Series 2: Azis (singer), DesiSlava (singer), Hristina (wife of former Big Brother winner), Kalin Velyov (musician), Katerina Evro (actress), Maggi Jelyazkova (model), Niki (husband of Azis), Petya Pavlova (singer), Rosica Noveva (hotel keeper), Tihomir (former Big Brother contestant), Veneta Raykova (TV host), Veselin Danov (ex-politician) and Zdravko (former Big Brother contestant).
Series 3: TWENTY-SEVEN OF ‘EM. Antonia Petrova, Anya Pencheva, Bojidara Bakalova, Dacho, Deo, Emil Koshlukov, Gala, Ico Hazarta, Ivaila Bakalova, Kristiana Vulcheva, Maria Grozdeva, Milko Kalaidjiev, Petya Dikova, Sasha Antunovic, Sofi Marinova, Todor Slavkov, Ustata, Andrey Slabakov, Azis, Diyana Lyubenova, Georgi Mamalev, Kamelia, Lyubo Ganev, Preslava, Rumen Lukanov and Teodora Stefanova. We're going to guess they're all singers and former Big Brother contestants.
HOW MANY OF THOSE HAVE WE HEARD OF?: Of the fifty-two people involved, er, zero.
HOW MANY OF THOSE DON’T HAVE WIKIPEDIA PAGES?: It’s easier to point out those that do. Of those with pages on the English language version of Wikipedia, five of the people in that list have their own page, one of whom – Sasha Antunovic is a Serbian footballer, so we might have seen him in Football Manager. Which is, y’know, something.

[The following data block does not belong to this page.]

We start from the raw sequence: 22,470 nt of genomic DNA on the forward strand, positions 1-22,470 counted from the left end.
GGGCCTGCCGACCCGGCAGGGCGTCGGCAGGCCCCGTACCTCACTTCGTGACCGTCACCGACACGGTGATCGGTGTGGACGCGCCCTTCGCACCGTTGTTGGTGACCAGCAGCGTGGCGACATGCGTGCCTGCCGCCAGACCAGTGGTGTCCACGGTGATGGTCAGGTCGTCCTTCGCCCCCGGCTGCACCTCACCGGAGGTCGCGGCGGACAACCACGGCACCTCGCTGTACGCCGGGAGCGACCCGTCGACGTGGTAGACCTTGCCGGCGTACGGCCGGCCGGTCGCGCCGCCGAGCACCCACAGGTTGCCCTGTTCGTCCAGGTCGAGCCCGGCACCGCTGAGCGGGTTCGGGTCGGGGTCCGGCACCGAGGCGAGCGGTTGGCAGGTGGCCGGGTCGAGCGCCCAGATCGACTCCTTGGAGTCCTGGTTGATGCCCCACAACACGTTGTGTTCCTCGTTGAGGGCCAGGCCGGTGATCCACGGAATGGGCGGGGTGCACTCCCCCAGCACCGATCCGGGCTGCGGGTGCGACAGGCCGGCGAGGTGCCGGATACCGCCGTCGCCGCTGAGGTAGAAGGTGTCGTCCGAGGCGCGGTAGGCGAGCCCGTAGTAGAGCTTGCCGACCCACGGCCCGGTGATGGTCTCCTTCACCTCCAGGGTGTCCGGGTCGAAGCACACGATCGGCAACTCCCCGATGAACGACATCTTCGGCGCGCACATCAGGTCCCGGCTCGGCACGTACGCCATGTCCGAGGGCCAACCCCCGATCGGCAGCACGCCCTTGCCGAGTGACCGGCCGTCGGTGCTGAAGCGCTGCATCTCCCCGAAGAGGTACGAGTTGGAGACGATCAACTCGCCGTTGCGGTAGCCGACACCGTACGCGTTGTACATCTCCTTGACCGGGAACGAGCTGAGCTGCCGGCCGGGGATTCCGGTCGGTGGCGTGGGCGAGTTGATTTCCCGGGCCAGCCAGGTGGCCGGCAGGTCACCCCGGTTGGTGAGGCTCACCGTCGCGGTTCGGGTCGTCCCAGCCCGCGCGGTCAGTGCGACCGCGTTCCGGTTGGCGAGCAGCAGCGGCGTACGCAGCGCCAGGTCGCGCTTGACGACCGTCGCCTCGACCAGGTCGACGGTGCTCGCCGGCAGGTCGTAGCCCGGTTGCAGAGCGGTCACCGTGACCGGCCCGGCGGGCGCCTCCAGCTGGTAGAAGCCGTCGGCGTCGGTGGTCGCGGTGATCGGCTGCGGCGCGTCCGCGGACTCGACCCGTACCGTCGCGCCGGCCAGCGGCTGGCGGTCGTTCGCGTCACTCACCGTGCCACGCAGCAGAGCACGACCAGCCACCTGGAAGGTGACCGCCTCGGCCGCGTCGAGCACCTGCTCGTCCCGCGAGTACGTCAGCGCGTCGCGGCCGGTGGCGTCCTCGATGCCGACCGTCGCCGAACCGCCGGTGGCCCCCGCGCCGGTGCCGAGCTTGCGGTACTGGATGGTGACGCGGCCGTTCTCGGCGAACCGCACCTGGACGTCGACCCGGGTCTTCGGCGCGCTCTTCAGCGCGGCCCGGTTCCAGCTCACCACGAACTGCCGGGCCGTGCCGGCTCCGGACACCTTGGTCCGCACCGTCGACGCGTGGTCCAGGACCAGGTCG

HOW INTERESTING WAS IT?: Interesting enough to last for three series, and enough for the third series to see a huge number of participants (though nine of them are listed as ‘guest housemates’). The third series saw appearances from Rumen Lukanov, host of the Bulgarian version of Deal Or No Deal, and Teodora Stefanova, who is Silvio Berlusconi’s personal astrologer, and who you’ve have thought could have warned the Italian premier about, well, you know. The clip we’ve seen of the show on YouTube reveals their house is almost exactly the same as the Celebrity Big Brother house generally is over here.
WHO WE’D HAVE LIKED TAKE PART: Igor Biscan, former Liverpool FC midfielder and unintentional comedian.
WHO ACTUALLY TOOK PART: People called Danijela, Marina, Iva, Ivica, Neven, Marko, Salome, and Sandi.
HOW MANY OF THOSE HAVE WE HEARD OF?: Zero from eight, though as we don’t know their last names, we might be missing out.
HOW MANY OF THOSE DON’T HAVE WIKIPEDIA PAGES?: All of them, as far as we can tell.
HOW INTERESTING WAS IT?: So unpopular it finished a week early. Presumably they didn’t just switch the cameras off and leave the remaining contestants to fend for themselves for the last seven days, though doing so might have been fun.
WHO WE’D HAVE LIKED TAKE PART: Shilpa Shetty from Celebrity Big Brother UK 6, the two hosts from excellent Indian World Cup 2006 preview show lighted based on Fantasy Football Duniya Goal Hai, Samantha Fox (who of course used to be really famous in India).
WHO ACTUALLY TOOK PART: In India, there isn’t really a ‘non-celeb’ version of Big Brother, just this which combines famous people and ‘regular’ people (or, as the producers of the show have it, ‘newsmakers’).